Psoriatic arthritis (PsA) causes painful joint inflammation and can cause irreversible joint damage if left untreated.

PsA tends to affect people with the skin condition psoriasis, which causes a red, scaly rash, and affects approximately two per cent of people in the UK.

Around one in five go on to develop PsA — usually within ten years of the initial skin problem being diagnosed.

U.S. FDA panel reviews Baxter immune therapy's long-term safety

(Reuters) – Advisors to the U.S. Food and Drug Administration will meet on Thursday to discuss the relative risks and benefits of Baxter International Inc’s experimental treatment for certain hereditary disorders of the immune system.

The FDA on Wednesday posted its preliminary assessment of the data on its website. The agency is seeking guidance from a panel of outside experts on whether the benefits of the product outweigh the risks. The FDA is not obligated to follow the recommendations of its advisors, but typically does so.

Liberia shuts schools, quarantines communities in bid to halt Ebola

(Reuters) – Liberia will close schools and consider quarantining some communities, it said on Wednesday, announcing the toughest measures yet imposed by a West African government to halt the worst Ebola outbreak on record.

Security forces in Liberia were ordered to enforce the steps, part of an action plan that includes placing all non-essential government workers on 30-day compulsory leave.

Ebola has been blamed for 672 deaths in Liberia, neighboring Guinea and Sierra Leone, according to World Health Organisation figures, as under-funded healthcare systems have struggled to cope with the epidemic. Liberia accounted for just under one-fifth of those deaths.

England records rise in dementia

By Helen Briggs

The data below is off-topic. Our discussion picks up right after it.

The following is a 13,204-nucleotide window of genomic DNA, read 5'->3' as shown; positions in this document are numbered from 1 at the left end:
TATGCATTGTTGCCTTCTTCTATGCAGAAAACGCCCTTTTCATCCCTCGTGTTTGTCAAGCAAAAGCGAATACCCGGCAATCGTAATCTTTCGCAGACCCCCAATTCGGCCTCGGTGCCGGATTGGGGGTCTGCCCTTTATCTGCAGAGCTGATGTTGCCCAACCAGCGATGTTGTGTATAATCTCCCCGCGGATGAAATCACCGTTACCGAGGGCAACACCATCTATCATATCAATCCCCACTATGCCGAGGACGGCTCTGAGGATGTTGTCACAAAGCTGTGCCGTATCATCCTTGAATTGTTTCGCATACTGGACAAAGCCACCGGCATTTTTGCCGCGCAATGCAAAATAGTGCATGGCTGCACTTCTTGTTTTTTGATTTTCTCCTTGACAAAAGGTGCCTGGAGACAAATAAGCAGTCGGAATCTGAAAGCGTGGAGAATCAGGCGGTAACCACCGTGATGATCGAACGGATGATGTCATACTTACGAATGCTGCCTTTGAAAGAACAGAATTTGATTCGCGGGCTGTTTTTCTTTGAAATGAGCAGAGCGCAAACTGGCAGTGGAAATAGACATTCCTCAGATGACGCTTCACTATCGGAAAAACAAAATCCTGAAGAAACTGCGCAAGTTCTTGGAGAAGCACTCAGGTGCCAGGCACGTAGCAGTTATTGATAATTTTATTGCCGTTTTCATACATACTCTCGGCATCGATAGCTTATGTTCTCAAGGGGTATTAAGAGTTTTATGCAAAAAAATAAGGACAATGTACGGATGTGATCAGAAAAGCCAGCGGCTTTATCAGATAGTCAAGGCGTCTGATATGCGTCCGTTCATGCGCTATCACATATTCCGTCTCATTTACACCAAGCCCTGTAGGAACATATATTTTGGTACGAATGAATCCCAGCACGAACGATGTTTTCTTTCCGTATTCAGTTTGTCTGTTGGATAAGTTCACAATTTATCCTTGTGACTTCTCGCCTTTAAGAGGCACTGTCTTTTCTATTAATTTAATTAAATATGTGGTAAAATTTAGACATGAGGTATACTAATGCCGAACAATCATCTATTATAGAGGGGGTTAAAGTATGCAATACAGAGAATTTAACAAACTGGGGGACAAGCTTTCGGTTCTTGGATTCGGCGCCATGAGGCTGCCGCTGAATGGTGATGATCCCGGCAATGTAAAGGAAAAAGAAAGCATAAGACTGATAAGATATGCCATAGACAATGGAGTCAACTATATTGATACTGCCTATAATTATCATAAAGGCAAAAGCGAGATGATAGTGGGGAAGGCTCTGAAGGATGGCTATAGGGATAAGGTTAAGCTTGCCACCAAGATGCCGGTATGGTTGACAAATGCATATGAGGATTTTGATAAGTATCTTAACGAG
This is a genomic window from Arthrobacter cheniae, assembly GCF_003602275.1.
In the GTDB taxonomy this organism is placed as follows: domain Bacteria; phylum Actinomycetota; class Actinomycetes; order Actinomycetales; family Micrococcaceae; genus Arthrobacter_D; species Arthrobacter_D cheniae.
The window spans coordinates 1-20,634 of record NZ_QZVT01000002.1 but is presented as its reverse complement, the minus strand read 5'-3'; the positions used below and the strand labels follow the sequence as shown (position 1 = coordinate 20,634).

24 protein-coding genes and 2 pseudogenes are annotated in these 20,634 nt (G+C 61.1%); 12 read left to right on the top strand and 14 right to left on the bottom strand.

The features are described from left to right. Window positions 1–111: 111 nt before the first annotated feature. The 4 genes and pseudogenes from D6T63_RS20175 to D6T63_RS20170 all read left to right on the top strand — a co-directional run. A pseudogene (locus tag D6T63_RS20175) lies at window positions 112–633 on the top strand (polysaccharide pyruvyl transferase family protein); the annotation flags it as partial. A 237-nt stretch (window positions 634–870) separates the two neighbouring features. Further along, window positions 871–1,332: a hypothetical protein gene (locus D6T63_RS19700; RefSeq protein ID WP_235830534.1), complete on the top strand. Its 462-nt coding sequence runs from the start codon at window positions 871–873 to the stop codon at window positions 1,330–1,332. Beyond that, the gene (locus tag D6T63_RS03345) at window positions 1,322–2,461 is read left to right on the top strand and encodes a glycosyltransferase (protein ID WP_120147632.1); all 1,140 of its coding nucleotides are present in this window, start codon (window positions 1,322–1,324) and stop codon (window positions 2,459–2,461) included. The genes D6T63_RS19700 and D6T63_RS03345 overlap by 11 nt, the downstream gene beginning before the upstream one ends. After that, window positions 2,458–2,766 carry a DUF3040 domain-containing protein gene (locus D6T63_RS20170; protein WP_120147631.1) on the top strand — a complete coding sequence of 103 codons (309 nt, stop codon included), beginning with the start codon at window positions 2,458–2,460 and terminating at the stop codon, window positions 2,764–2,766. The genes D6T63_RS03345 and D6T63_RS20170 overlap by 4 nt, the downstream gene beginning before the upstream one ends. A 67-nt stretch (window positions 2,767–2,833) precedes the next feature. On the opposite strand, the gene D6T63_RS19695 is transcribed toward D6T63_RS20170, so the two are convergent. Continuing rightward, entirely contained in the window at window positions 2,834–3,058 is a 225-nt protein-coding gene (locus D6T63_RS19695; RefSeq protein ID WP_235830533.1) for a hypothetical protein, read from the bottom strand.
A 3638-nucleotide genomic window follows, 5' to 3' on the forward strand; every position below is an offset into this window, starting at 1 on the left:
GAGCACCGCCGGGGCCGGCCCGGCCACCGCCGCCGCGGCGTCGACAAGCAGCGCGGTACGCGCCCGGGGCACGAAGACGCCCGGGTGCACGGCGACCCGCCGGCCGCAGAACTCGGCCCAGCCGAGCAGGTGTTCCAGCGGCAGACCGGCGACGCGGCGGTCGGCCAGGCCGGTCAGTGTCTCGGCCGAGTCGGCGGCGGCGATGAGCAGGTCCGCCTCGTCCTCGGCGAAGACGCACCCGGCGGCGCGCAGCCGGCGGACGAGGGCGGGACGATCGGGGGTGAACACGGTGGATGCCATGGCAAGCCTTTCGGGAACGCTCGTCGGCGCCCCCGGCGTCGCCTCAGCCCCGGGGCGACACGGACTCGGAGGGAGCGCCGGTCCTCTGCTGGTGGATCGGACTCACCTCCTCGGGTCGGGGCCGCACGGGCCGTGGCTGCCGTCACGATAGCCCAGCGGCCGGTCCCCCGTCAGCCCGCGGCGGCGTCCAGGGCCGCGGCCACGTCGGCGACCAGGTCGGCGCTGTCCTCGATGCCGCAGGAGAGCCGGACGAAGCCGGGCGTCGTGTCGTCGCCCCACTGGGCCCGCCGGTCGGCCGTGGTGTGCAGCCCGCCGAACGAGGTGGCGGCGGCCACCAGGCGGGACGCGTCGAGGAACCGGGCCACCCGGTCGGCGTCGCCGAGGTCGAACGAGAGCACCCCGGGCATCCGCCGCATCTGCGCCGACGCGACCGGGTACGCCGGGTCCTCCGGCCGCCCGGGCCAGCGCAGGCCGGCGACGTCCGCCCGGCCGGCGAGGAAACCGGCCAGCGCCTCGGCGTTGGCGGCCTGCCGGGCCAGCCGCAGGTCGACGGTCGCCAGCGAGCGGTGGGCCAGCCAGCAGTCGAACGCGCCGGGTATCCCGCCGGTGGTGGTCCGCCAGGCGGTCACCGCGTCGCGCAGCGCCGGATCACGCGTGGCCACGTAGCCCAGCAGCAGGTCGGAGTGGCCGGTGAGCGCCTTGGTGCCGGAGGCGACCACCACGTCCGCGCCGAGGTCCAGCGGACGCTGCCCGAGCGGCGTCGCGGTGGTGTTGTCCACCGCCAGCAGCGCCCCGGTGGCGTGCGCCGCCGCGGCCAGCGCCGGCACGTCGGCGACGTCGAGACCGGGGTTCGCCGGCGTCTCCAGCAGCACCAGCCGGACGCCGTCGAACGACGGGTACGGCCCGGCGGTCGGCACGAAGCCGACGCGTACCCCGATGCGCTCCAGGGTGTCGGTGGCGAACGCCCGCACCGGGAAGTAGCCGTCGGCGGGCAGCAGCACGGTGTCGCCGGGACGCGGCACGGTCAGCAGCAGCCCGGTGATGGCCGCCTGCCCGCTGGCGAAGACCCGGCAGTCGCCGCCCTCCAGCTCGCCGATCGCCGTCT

Health editor, BBC News website

SeasideSeaside towns such as the Isle of Wight have a high number of dementia diagnoses

The number of people in England diagnosed with dementia has risen by 62% over seven years.

In 2013-14, 344,000 people received a diagnosis – up from 213,000 in 2006-07, when statistics were first collected.

The provisional figures also suggest an 8% rise in the number of recorded dementia cases since 2012-13.

Sierra Leone's top Ebola doctor dies from virus

Sheik Umar Khan, head doctor fighting the deadly tropical virus Ebola in Sierra Leone, poses for a picture in Freetown, June 25, 2014. REUTERS/Umaru Fofana

Sheik Umar Khan, head doctor fighting the deadly tropical virus Ebola in Sierra Leone, poses for a picture in Freetown, June 25, 2014.

Credit: Reuters/Umaru Fofana

(Reuters) – The doctor leading Sierra Leone’s fight against the worst Ebola outbreak on record died from the virus on Tuesday, the country’s chief medical officer said.

The death of Sheik Umar Khan, who was credited with treating more than 100 patients, follows those of dozens of local health workers and the infection of two American medics in neighboring Liberia, highlighting the dangers faced by staff trying to halt the disease’s spread across West Africa.